1 2 3 4 5 UNITED STATES DISTRICT COURT 6 7 8 9 10 11 12 SOUTHERN DISTRICT OF CALIFORNIA Case No.: 16CV2614-MMA (MDD) JENNIFER LYNN RODGERS, ORDER DENYING MOTION TO TRANSFER VENUE Plaintiff, v. [Doc. No. 5] STATER BROS. MARKETS, Defendant. 13 14 15 Plaintiff Jennifer Lynn Rodgers has filed the instant action against Defendant 16 Stater Bros. Markets alleging causes of action for negligence and premises liability 17 pursuant to California law. See Compl., Doc. No. 1. Specifically, Plaintiff, a resident of 18 Idaho, alleges she visited one of Defendant’s grocery stores in Lake Elsinore, California 19 on September 7, 2015. She alleges she visited the store as a customer, and while walking 20 on Defendant’s property, “she slipped and fell on a puddle of water from melted ice on 21 the floor” and “sustained significant injuries.” See Compl. ¶ 6. 22 23 Defendant now moves to transfer venue, requesting the Court transfer this action to the Central District of California, Eastern Division. See Doc. No. 5. 24 LEGAL STANDARD 25 Section 1391(b) of Title 28 of the U.S. Code provides, in pertinent part, that a 26 “civil action may be brought in—(1) a judicial district in which any defendant resides, if 27 all defendants are residents of the State in which the district is located; [or] (2) a judicial 28 district in which a substantial part of the events or omissions giving rise to the claim -1- 16CV2614-MMA (MDD) 1 occurred, or a substantial part of property that is the subject of the action is situated[.]” 2 28 U.S.C. § 1391(b); see Costlow v. Weeks, 790 F.2d 1486, 1488 (9th Cir. 1986); see 3 Decker Coal Co. v. Commonwealth Edison Co., 805 F.2d 834, 842 (9th Cir. 1986). 4 “[T]he district court of a district in which is filed a case laying venue in the wrong 5 division or district shall dismiss, or if it be in the interests of justice, transfer such case to 6 any district or division in which it could have been brought.” 28 U.S.C. § 1406(a). 7 Even where venue is proper, “[f]or the convenience of parties and witnesses, in the 8 interest of justice, a district court may transfer any civil action to any other district or 9 division where it might have been brought or to any district or division to which all 10 parties have consented.” 28 U.S.C. § 1404(a). 11 DISCUSSION 12 Defendant argues transfer is proper under sections 1404 and 1406, but does not 13 make any arguments in support of its assertion that 1406 applies here. In other words, 14 Defendant does not argue that venue is improper in this district as would be required for 15 the Court to transfer this case pursuant to section 1406. Rather, Defendant only argues in 16 terms of 1404(a), which generally applies where venue is proper, and allows courts to 17 transfer actions in their discretion. See Allstar Mktg. Grp., LLC v. Your Store Online, 18 LLC, 666 F. Supp. 2d 1109, 1130 (C.D. Cal. 2009). Further, based on Plaintiff’s 19 opposition brief, Plaintiff treats Defendant’s motion as a motion to transfer venue 20 pursuant to section 1404(a). Accordingly, because neither party argues otherwise, the 21 Court assumes venue is proper in this district and analyzes Defendant’s motion as a 22 motion to transfer venue pursuant to section 1404(a).1 23 24 25 26 27 28 “[T]he purpose of [section 1404(a)] is to prevent the waste of time, energy, and                                                                   1 Some district courts have required that the moving party seeking transfer pursuant to section 1404 to first make a showing that venue is proper in the transferor district. See e.g., Vu v. Ortho–McNeil Pharm., Inc., 602 F.Supp.2d 1151, 1155–56 (N.D. Cal. 2009); Goodyear Tire & Rubber Co. v. McDonnell Douglas Corp., 820 F. Supp. 503, 506 (C.D. Cal. 1992). However, because the Court presumes venue is proper, the Court takes no position on this requirement, which has not been addressed or sanctioned by the Ninth Circuit or the United States Supreme Court to the Court’s knowledge. -2- 16CV2614-MMA (MDD) 1 money to protect litigants, witnesses and the public against unnecessary inconvenience 2 and expense.” Van Dusen v. Barrack, 376 U.S. 612, 616 (1964) (internal quotations 3 omitted). Pursuant to 1404(a), district courts have “discretion to adjudicate motions for 4 transfer according to an ‘individualized, case-by-case consideration of convenience and 5 fairness.’” See Jones v. GNC Franchising, Inc., 211 F.3d 495, 498 (9th Cir. 2000) 6 (quoting Stewart Org. v. Ricoh Corp., 487 U.S. 22, 29 (1988)). To determine whether 7 transfer is appropriate, courts weigh “multiple factors,” including the convenience to the 8 parties and witnesses. See Jones, 211 F.3d at 498–99. Courts may also consider the 9 following factors, if relevant: 10 11 12 13 14 15 16 (1) the location where the relevant agreements were negotiated and executed, (2) the state that is most familiar with the governing law, (3) the plaintiff’s choice of forum, (4) the respective parties’ contacts with the forum, (5) the contacts relating to the plaintiff’s cause of action in the chosen forum, (6) the differences in the costs of litigation in the two forums, (7) the availability of compulsory process to compel attendance of unwilling non-party witnesses, and (8) the ease of access to sources of proof. 17 18 Jones, 211 F.3d at 498–99. The burden is on the defendant seeking transfer to show why 19 transfer is justified. See Allstar, 666 F. Supp. at 1131. 20 As an initial matter, for transfer to be appropriate, the Central District of 21 California, Eastern Division must have been a district in which the case “might have been 22 brought.” See 28 U.S.C. § 1404(a). Here, the parties do not dispute that this action might 23 have been brought in the Central District. The events giving rise to Plaintiff’s causes of 24 action occurred in the Central District of California, Eastern Division. See 28 U.S.C. § 25 1391(b); see also Doc. No. 5-2, Decl. of Tamara Ulufanua-Ciraulo (stating that the 26 location at which Plaintiff allegedly fell is located in Riverside County); see also 28 27 U.S.C. § 84(c)(1) (stating that the Central District of California, Eastern Division 28 includes Riverside county). -3- 16CV2614-MMA (MDD) 1 Because Defendant bears the burden of demonstrating that the balance of equities 2 weighs in favor of transferring this case, the Court outlines Defendant’s arguments. First, 3 regarding the convenience of witnesses, Defendant argues that “the witnesses to the 4 incident include Defendant Stater employees who work and reside in Riverside and San 5 Bernardino counties” and litigation would be “substantially less burdensome” for those 6 witnesses in the Central District, Eastern Division. See Doc. No. 5. Defendant states that 7 “[w]itnesses would include the store manager, assistant manager, and courtesy clerks, all 8 of whom are located in Riverside County.” See Doc. No. 5. 9 Second, regarding convenience of the parties, Defendant argues it would be “far 10 less burdensome for Defendant to litigate this action in the Central District-Eastern 11 Division” because Defendant’s corporate headquarters and its principal place of business 12 are in San Bernardino, California, which is in the Eastern Division. See Doc. No. 5; see 13 also 28 U.S.C. § 84(c)(1) (stating that the Central District of California, Eastern Division 14 includes San Bernardino county). Defendant also contends that “all of the documentary 15 evidence in this case regarding the incident, investigation and policies and procedures are 16 located in San Bernardino and Riverside counties.” See Doc. No. 5. 17 Third, Defendant argues the interests of justice would be served by transferring the 18 case because “sources of proof” such as witnesses and evidence “are almost exclusively 19 in Lake Elsinore, in Riverside, [sic] County and San Bernardino.” See Doc. No. 5. 20 In sum, Defendant concludes that “the foregoing factors are either neutral as to 21 both the Southern and Central Districts or weigh in favor of transfer to the latter district,” 22 and “[t]ransfer is therefore proper.” See Doc. No. 5. 23 Based on the foregoing, Defendant has not satisfied its burden to show transfer is 24 proper. For example, Defendant has not sufficiently shown that the convenience of 25 witnesses, which is often considered the most important factor, weighs in favor of 26 transfer. See Costco Wholesale Corp. v. Liberty Mut. Ins. Co., 472 F. Supp. 2d 1183, 27 1193 (S.D. Cal. 2007). Defendant merely argues that its unnamed witnesses, all of whom 28 are Defendant’s employees, would be burdened by litigation in this district. But, courts -4- 16CV2614-MMA (MDD) 1 “accord[] less weight to the inconvenience of party witnesses” because “they can be 2 compelled to testify regardless of the forum in which the lawsuit is ultimately litigated.” 3 Allstar, 666 F. Supp. at 1132; Costco, 472 F. Supp. 2d at 1193 (“A party can compel the 4 testimony of its employees at trial.”). Further, if a motion to transfer is “for the 5 convenience of witnesses, [a] defendant must name the witnesses it wishes to call, the 6 anticipated areas of their testimony and its relevance, and the reasons why the present 7 forum would present a hardship to them.” See Bohara v. Backus Hosp. Med. Benefit 8 Plan, 390 F. Supp. 2d 957, 963 (C.D. Cal. 2005); Adoma v. Univ. of Phoenix, Inc., 711 F. 9 Supp. 2d 1142, 1151 (E.D. Cal. 2010) (“A party moving for transfer for the convenience 10 of the witnesses must demonstrate, through affidavits or declarations containing 11 admissible evidence, who the key witnesses will be and what their testimony will 12 generally include.”). Defendant has not provided any witness affidavits or declarations, 13 nor has Defendant named any witnesses, described their anticipated testimony, or 14 provided any specific reasons why the present forum would be a hardship for them. 15 Defendant instead “support[s] its motion with mere conclusory allegations.” See id. 16 Regarding the convenience of the parties, Defendant essentially argues that it 17 would prefer to litigate this case in the Central District, which is insufficient. “[It is not 18 enough that the defendant would prefer another forum, nor is it enough merely to show 19 that the claim arose elsewhere.” See Allstar, 666 F. Supp. at 1131 (quoting 15 Charles A. 20 Wright, Arthur R. Miller, & Edward H. Cooper, Federal Practice and Procedure § 3847 21 (2007)). “And, not surprisingly, transfer will not be ordered if the result is merely to shift 22 the inconvenience of where the action is located from one party to another.” Id. Further, 23 Defendant argues relevant “documentary evidence” is “located in San Bernardino and 24 Riverside counties.” See Doc. No. 5. However, “if [a motion to transfer] is based on the 25 location of records and documents, the movant must show particularly the location, 26 difficulty of transportation, and the importance of such records.” Bohara, 390 F. Supp. 27 2d at 963. Again, Defendant fails to do so, “instead supporting its motion with mere 28 conclusory allegations.” See id. -5- 16CV2614-MMA (MDD) 1 Regarding the interests of justice, Defendant reiterates that witnesses and physical 2 evidence regarding the incident are located within the Eastern Division. However, for the 3 reasons just stated, the Court discounts that argument based on Defendant’s unsupported 4 and conclusory assertions. Further, “[t]he interests of justice include such concerns as 5 ensuring speedy trials, trying related litigation together, and having a judge who is 6 familiar with the applicable law try the case.” See Allstar, 666 F. Supp. 2d at 1134 7 (quoting Heller Financial, Inc. v. Midwhey Powder Co., Inc., 883 F.2d 1286, 1293 (7th 8 Cir. 1989)) (internal quotations and alterations omitted). To the Court’s knowledge, there 9 is no other pending related litigation, and the same law would apply in either forum. It is 10 unclear how transferring this case based on the location of Defendant’s witnesses and 11 evidence would serve the interests of justice, particularly where Defendant does not argue 12 that witnesses would be unable to travel to this forum or that Defendant would be unable 13 to transport documents here. 14 15 16 For the foregoing reasons, Defendant has not satisfied its burden in demonstrating that the Court should transfer this case. Further, Plaintiff points out that her choice of forum carries weight. Plaintiff is 17 correct. While “a plaintiff’s selection of a forum is generally due heavy weight,” where 18 “the operative facts have not occurred within the forum” and the plaintiff is foreign, less 19 deference is given to the plaintiff’s choice. See Lou v. Belzberg, 834 F.2d 730, 739 (9th 20 Cir. 1987); Daisley v. Blizzard Music Ltd. (US), No. 3:16-CV-00519-HDM-WGC, 2017 21 WL 706605, at *2 (D. Nev. Feb. 22, 2017). Here, the operative facts occurred in the 22 Central District, Eastern Division, and Plaintiff is a resident of Idaho. However, “less 23 deference is not the same thing as no deference.” See Daisley, 2017 WL 706605, at *2 24 (quoting Lueck v. Sundstrand Corp., 236 F.3d 1137, 1145 (9th Cir. 2001)). Accordingly, 25 Plaintiff’s choice of forum tips the balance in favor of denying Defendant’s motion to 26 transfer. 27 28 Moreover, Plaintiff files a declaration under penalty of perjury in which she states that the forum is more convenient for her because she has family in San Diego and flies -6- 16CV2614-MMA (MDD) 1 into and out of the San Diego airport. As a party and a witness, Plaintiff’s convenience 2 deserves some deference in this analysis, and further tips the scale in favor of denying 3 Defendant’s motion. 4 5 6 7 CONCLUSION Based on the above reasons, the Court DENIES Defendant’s motion to transfer venue. Doc. No. 5. IT IS SO ORDERED. 8 9 10 11 12 Dated: May 24, 2017 _____________________________ Hon. Michael M. Anello United States District Judge 13 14 15 16 17 18 19 20 21 22 23 24 25 26 27 28 -7- 16CV2614-MMA (MDD)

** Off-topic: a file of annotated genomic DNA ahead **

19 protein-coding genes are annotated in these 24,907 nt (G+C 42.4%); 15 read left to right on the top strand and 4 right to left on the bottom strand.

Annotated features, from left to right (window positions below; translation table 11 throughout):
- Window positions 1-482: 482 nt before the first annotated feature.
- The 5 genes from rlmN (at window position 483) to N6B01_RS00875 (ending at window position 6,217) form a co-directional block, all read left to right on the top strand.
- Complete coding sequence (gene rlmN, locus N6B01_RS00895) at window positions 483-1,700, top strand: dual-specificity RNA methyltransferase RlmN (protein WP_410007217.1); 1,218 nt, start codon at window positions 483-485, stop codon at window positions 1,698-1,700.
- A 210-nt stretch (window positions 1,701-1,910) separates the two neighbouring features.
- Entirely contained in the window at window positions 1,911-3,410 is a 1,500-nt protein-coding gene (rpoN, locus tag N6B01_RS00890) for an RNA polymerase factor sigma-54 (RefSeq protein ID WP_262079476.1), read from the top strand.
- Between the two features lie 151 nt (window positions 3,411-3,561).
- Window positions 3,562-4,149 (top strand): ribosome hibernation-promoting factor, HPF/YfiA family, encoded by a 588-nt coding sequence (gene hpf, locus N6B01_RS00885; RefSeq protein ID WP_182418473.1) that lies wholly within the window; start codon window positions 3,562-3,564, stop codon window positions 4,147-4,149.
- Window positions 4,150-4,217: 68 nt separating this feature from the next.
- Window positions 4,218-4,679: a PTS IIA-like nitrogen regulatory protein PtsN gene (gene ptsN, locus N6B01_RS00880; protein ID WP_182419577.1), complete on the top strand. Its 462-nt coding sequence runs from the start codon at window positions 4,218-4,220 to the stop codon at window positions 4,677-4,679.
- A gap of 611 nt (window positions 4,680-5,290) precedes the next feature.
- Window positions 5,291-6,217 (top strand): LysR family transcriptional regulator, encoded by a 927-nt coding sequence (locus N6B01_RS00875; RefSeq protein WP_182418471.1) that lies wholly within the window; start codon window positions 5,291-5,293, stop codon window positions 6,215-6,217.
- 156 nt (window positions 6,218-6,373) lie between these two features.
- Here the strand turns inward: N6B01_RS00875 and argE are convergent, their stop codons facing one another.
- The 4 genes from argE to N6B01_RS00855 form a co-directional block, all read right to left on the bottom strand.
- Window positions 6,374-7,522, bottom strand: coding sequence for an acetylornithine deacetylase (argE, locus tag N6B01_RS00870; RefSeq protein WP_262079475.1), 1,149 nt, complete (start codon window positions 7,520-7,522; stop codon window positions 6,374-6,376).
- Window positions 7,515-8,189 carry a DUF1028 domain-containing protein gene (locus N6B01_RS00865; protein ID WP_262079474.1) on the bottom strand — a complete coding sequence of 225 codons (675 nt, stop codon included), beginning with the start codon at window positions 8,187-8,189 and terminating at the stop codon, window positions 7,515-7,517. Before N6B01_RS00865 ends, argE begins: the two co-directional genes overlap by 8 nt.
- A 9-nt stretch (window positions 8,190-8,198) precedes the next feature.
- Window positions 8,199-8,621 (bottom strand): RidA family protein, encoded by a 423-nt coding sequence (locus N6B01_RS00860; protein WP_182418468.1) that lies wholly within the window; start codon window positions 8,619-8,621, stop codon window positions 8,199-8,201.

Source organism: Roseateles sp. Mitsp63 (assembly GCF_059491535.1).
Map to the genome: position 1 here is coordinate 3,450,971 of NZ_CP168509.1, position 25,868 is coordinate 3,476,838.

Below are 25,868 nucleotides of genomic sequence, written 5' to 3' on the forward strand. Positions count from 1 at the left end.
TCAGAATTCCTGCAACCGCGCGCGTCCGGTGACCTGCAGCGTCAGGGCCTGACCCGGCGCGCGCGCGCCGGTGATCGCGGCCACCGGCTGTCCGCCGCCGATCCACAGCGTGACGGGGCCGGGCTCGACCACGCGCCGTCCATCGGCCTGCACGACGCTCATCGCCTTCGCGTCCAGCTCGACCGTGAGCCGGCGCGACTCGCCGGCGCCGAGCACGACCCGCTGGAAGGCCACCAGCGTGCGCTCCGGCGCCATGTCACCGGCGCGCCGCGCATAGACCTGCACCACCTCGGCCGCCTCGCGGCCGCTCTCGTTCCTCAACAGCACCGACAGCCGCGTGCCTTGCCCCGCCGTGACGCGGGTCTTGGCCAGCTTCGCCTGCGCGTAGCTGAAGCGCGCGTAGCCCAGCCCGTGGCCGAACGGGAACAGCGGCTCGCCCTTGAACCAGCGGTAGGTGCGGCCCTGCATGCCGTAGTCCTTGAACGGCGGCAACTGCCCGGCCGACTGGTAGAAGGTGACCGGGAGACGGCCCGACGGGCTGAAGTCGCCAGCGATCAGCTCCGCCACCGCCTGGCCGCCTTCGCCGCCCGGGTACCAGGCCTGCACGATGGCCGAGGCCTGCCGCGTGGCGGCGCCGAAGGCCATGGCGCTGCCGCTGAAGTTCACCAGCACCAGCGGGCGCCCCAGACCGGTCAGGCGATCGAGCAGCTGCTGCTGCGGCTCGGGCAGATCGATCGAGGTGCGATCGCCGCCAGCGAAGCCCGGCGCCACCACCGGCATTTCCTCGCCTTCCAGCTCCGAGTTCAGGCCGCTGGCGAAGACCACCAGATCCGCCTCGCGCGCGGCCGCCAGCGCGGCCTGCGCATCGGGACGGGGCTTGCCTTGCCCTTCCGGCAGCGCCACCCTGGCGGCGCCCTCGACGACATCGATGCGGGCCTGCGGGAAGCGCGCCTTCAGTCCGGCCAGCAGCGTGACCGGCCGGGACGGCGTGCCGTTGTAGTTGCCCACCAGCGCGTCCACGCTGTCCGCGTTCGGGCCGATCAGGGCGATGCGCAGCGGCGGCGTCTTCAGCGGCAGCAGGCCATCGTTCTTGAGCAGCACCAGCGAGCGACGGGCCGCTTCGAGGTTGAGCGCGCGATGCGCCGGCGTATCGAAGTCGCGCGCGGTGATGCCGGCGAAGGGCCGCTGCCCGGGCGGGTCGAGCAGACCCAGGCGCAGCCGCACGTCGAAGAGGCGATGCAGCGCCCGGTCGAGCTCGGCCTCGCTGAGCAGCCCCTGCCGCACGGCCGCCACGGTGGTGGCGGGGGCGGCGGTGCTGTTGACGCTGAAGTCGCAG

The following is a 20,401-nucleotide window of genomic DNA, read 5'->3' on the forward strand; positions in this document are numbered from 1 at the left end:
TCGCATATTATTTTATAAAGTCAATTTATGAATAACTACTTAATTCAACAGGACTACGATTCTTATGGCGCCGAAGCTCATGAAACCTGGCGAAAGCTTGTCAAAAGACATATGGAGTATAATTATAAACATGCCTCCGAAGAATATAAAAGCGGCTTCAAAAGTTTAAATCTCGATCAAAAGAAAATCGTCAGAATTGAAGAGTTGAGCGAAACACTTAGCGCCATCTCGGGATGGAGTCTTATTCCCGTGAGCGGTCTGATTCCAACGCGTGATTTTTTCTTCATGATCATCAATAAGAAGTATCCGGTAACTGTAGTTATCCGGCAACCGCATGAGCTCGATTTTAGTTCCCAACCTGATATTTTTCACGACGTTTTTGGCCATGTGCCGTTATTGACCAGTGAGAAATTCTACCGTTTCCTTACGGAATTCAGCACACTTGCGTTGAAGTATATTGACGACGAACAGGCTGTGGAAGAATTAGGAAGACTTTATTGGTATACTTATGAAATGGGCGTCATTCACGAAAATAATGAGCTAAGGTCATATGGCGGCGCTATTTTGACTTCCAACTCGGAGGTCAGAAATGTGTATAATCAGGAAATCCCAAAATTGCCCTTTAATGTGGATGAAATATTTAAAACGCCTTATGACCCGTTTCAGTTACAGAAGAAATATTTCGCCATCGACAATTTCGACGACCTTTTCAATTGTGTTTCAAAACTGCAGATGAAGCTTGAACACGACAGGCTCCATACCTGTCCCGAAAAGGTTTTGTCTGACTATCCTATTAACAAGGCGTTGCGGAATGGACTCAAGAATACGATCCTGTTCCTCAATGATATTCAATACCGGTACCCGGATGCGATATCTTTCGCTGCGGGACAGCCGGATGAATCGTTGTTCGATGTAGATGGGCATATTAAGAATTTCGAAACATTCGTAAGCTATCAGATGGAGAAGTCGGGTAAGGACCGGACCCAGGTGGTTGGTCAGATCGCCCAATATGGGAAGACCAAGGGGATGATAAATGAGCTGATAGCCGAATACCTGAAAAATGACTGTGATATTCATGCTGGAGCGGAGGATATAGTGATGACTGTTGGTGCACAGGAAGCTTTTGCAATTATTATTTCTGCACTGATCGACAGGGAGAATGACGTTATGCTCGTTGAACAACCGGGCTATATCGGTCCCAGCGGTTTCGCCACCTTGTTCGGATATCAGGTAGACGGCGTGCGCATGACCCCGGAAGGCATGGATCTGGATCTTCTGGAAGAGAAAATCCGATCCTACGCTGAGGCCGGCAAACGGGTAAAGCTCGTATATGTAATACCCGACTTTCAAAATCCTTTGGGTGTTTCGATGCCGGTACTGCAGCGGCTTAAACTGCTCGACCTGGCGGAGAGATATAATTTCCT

Disclaimer: Justia Dockets & Filings provides public litigation records from the federal appellate and district courts. These filings and docket sheets should not be considered findings of fact or liability, nor do they necessarily reflect the view of Justia.

Why Is My Information Online?